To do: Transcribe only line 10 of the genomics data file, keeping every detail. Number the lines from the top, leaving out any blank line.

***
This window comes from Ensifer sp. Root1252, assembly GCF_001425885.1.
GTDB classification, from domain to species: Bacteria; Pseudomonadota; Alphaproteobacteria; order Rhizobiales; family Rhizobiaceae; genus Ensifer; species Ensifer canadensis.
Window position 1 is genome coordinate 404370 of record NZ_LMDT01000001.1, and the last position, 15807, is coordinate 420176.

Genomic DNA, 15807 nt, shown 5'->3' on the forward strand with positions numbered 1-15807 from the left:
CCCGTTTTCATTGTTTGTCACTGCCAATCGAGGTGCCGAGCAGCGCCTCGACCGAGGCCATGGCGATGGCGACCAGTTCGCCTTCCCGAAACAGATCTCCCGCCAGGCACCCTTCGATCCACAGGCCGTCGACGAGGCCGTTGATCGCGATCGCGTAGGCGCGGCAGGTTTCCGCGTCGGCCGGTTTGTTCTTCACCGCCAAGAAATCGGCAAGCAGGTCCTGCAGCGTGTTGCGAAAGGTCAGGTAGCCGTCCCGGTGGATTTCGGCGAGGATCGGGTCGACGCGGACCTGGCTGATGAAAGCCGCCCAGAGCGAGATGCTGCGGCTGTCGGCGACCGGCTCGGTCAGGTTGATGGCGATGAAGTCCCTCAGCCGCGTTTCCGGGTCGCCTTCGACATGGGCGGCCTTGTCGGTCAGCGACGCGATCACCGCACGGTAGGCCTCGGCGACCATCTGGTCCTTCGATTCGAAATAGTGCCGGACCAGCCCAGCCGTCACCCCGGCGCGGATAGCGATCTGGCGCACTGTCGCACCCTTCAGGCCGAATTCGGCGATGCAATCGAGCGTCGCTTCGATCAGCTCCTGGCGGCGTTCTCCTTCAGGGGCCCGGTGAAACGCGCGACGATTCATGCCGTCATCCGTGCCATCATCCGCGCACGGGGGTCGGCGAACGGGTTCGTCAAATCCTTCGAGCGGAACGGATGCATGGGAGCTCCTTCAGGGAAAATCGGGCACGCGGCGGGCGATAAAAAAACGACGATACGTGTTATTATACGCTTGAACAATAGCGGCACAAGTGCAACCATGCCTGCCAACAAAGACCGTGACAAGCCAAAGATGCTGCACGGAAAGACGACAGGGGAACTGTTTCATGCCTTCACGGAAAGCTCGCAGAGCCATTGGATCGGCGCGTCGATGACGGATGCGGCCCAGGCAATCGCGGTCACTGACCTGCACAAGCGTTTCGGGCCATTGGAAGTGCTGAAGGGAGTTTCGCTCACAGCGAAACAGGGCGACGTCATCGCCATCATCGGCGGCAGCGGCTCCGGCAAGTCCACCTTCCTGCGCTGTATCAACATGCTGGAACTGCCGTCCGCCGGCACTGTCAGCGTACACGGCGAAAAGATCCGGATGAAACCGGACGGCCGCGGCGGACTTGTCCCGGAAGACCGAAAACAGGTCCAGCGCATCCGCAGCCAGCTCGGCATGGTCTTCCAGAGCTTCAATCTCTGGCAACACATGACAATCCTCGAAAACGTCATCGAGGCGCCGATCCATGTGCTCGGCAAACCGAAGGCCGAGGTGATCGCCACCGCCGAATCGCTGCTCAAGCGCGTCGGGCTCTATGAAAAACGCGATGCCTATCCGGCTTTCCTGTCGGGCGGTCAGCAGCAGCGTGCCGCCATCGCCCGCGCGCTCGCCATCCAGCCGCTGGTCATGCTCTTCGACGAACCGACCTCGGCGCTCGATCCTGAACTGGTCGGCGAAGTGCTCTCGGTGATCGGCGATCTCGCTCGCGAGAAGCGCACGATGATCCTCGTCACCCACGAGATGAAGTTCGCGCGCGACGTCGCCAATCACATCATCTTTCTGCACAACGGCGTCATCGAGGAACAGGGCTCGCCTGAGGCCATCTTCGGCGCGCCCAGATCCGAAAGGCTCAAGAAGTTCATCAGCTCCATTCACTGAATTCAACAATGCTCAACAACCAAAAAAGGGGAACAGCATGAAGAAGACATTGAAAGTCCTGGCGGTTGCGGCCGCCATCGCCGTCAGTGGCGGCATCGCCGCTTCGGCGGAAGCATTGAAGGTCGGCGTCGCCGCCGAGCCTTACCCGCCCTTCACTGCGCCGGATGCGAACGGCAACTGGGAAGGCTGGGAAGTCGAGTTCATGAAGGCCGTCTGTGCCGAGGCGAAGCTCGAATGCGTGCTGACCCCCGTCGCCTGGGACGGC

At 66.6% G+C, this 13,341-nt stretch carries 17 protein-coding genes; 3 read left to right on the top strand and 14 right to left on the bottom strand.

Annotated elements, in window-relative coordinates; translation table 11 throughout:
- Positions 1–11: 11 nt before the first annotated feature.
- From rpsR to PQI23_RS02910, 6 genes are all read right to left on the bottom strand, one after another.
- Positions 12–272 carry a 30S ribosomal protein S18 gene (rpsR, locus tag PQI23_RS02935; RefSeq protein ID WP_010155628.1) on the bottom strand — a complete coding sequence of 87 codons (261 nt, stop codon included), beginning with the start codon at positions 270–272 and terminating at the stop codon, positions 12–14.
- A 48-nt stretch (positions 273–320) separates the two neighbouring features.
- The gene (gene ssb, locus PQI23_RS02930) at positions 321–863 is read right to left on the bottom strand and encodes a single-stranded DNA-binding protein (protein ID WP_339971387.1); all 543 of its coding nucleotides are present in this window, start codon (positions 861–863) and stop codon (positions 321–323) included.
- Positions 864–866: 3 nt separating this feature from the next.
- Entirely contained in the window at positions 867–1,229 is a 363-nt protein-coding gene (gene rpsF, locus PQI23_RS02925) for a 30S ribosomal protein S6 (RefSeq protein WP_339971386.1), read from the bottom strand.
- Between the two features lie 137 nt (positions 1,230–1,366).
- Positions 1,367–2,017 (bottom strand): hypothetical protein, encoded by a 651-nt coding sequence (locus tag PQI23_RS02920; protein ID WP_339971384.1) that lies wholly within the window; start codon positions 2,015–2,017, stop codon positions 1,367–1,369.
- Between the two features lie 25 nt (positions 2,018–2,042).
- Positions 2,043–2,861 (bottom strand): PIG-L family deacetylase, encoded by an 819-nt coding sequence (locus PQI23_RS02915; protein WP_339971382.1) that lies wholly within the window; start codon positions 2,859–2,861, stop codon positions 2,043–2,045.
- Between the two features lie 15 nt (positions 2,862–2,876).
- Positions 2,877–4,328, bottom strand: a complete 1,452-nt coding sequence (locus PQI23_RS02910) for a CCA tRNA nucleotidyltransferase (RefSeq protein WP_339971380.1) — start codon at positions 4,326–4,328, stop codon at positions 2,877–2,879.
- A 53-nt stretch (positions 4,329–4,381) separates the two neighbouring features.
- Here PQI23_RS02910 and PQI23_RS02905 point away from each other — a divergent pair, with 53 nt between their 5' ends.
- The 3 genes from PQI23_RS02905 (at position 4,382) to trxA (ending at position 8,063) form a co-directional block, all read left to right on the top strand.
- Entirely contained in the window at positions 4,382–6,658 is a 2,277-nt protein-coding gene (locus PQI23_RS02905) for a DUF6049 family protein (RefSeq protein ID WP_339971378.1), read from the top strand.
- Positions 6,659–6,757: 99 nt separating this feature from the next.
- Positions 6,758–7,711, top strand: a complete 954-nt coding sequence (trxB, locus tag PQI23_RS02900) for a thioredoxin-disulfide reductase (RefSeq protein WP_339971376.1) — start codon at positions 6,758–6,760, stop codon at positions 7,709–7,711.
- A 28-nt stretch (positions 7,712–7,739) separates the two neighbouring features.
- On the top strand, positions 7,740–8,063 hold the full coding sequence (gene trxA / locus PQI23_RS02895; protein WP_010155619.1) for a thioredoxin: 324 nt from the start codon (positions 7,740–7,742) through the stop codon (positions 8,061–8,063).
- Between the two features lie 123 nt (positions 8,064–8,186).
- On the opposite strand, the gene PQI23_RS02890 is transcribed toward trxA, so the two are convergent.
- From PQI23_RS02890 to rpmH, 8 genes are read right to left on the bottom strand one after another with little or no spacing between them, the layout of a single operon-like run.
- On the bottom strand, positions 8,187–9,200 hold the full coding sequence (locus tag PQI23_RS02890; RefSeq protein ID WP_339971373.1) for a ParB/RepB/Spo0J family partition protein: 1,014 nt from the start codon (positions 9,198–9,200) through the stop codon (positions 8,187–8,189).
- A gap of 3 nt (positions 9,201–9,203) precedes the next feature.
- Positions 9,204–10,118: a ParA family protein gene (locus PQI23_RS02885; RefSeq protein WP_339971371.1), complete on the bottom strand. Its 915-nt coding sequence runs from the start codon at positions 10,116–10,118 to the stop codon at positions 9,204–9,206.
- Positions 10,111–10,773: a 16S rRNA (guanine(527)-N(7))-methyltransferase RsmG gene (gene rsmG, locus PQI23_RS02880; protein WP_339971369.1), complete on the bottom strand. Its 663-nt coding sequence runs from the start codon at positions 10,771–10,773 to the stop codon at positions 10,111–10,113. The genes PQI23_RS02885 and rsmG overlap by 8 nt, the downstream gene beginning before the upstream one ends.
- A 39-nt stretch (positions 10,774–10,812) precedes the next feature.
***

- Positions 12–272 carry a 30S ribosomal protein S18 gene (rpsR, locus tag PQI23_RS02935; RefSeq protein ID WP_010155628.1) on the bottom strand — a complete coding sequence of 87 codons (261 nt, stop codon included), beginning with the start codon at positions 270–272 and terminating at the stop codon, positions 12–14.